New York Moment – The Flip
It’s going to be a very slow couple of days in the sports world, so we at Double G Sports wanted to treat our readers to a special series. It’s called “Moments” and the premise of it is to relive some of our favorite sports moments growing up.
I already spoke about my time at Game 3 of the 2001 World Series with President Bush throwing out the first pitch, the patriotism rocking the stadium, and the impressive Yankees victory over the Diamondbacks. However, one of my other favorite sports memories was just two series before that.
The year was 2001, and the New York Yankees were in a tough series with the Oakland Athletics. The Yankees were coming off three straight World Series victories when they nearly ran into a buzzsaw. The Yankees lost their first two games at home to go down 2-0 in the series. They were on death’s door when it all came together.
The Yankees took a 1-0 lead in the top of the seventh with a Jorge Posada home run. Mike Mussina was still pitching deep into the game when he got into a little trouble. He gave up a big hit to Jeremy Giambi, and then a double to Terrence Long. Giambi tried to score from first, but a little divine intervention took place.
It became known as “The Flip” and no one really understood why or how Derek Jeter was in the perfect position to flip the ball to Jorge Posada and have Giambi tagged out. Giambi elected to try and score standing up instead of sliding, and the rest was history.
“The Flip” is one of those plays that just doesn’t make any sense from a baseball standpoint. Shane Spencer, who was playing right field in Game 3, missed both cutoff men yet Jeter was miraculously there to feed Posada? Why did third base coach Ron Washington send Giambi, who was a notoriously slow baserunner? Why didn’t Giambi slide rather than try to score standing up? There are so many unanswered questions that probably will never be answered, but it doesn’t matter. Mussina pitched a gem that night and Mariano Rivera closed the door for a 1-0 victory by the Yankees. The Yankees would later go on to win the series (after the momentum greatly shifted) and unfortunately lose to the Diamondbacks in one of the best World Series of all time.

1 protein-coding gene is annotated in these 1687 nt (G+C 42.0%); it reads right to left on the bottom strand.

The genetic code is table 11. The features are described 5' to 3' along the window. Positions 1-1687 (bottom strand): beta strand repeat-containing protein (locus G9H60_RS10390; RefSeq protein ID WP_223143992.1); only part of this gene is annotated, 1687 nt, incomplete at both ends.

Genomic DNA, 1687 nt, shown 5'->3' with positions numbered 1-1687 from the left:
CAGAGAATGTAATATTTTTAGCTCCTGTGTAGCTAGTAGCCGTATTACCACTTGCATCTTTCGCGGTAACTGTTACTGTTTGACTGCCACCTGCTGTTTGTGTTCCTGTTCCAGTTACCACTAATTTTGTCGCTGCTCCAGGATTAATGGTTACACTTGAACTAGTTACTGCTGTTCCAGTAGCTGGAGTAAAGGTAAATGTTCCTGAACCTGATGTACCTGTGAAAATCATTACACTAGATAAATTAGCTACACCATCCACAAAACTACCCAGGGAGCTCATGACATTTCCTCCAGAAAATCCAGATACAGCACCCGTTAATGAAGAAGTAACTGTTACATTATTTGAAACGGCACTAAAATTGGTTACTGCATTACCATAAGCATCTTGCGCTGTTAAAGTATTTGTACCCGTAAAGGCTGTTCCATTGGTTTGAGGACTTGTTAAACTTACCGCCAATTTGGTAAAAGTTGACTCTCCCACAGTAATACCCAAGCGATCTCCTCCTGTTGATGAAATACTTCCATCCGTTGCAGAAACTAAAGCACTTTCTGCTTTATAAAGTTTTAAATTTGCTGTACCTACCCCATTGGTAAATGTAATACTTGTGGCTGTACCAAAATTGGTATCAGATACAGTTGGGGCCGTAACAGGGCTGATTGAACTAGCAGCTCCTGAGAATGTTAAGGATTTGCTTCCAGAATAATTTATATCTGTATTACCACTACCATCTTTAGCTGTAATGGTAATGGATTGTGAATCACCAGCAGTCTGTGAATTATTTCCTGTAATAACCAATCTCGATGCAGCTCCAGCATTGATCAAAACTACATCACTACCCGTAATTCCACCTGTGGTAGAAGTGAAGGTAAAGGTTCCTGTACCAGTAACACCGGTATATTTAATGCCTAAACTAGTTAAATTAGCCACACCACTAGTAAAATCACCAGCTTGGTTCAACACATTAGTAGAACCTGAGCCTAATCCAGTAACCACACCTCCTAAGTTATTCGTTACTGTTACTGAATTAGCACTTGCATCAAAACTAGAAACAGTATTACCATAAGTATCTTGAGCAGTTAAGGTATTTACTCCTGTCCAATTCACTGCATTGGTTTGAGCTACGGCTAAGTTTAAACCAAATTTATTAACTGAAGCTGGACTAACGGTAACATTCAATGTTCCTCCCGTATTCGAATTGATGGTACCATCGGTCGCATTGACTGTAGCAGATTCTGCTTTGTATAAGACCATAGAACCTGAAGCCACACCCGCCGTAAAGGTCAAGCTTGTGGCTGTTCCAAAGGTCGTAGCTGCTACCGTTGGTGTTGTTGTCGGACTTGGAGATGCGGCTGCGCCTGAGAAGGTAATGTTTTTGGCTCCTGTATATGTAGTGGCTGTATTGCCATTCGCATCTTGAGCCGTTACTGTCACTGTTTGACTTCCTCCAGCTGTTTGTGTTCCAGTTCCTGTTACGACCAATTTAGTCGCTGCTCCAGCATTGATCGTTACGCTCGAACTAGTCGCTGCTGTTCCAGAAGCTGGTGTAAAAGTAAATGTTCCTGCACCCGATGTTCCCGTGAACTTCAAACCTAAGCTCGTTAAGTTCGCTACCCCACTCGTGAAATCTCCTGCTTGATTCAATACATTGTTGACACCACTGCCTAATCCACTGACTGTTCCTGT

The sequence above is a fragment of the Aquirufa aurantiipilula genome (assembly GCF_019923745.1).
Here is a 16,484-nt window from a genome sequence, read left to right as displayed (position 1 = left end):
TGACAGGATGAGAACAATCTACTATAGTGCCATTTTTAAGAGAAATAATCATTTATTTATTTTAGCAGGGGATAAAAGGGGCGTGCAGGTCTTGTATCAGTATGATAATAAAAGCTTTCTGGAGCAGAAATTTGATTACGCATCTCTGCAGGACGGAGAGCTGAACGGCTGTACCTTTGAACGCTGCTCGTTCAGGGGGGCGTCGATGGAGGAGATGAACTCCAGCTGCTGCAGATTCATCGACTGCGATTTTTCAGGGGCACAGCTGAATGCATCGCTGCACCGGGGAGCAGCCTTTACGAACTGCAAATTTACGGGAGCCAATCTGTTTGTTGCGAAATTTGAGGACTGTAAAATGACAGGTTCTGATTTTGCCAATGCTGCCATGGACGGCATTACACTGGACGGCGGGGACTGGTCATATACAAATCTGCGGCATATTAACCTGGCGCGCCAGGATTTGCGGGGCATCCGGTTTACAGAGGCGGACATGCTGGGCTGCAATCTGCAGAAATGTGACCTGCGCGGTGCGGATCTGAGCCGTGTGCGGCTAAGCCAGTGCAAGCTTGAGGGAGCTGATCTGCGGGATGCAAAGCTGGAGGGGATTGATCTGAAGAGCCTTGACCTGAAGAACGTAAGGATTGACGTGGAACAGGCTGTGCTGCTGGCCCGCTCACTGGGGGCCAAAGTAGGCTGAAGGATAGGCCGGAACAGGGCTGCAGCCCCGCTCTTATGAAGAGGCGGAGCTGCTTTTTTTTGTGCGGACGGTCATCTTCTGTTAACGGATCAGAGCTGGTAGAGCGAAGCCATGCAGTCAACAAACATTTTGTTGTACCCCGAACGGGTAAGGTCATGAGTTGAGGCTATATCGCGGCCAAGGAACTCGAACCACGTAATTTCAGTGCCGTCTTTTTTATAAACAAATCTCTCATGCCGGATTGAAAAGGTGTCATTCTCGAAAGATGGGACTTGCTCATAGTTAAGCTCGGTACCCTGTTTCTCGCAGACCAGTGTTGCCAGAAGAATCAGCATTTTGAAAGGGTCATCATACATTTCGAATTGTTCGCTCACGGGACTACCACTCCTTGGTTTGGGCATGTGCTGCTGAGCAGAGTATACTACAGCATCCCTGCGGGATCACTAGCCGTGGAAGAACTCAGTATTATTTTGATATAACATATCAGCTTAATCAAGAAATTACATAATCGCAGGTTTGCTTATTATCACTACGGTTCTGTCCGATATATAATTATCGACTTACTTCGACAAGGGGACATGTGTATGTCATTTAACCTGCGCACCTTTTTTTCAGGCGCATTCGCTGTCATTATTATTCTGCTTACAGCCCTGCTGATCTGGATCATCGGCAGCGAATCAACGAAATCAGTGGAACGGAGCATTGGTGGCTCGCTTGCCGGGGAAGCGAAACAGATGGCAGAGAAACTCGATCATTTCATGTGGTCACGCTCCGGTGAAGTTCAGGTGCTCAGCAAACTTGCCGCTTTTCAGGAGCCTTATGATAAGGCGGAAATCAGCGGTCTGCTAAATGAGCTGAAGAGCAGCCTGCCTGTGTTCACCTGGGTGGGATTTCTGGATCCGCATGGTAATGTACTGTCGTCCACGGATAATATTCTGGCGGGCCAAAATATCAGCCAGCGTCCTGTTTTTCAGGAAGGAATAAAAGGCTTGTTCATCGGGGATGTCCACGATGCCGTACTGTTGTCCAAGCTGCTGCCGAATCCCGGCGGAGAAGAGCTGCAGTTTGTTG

This was one of my favorite memories for a couple of reasons; As a Yankee fan I didn’t want the season to end, as it was just after 9/11 and watching the Yankees on their quest to the World Series was therapeutic. On top of that, I was in complete shock when this play happened. I just assumed that the Yankees’ luck ran out and that a tie game would soon turn into another A’s victory. Boy was I wrong.
It wasn’t my first memory, but “The Flip” personified everything I loved about Derek Jeter and the Yankees. He was never my favorite Yankee, but the respect and love I had for the captain was unquestioned. This was just another memory in the long list of Yankee accomplishments, but one that was extraordinary.
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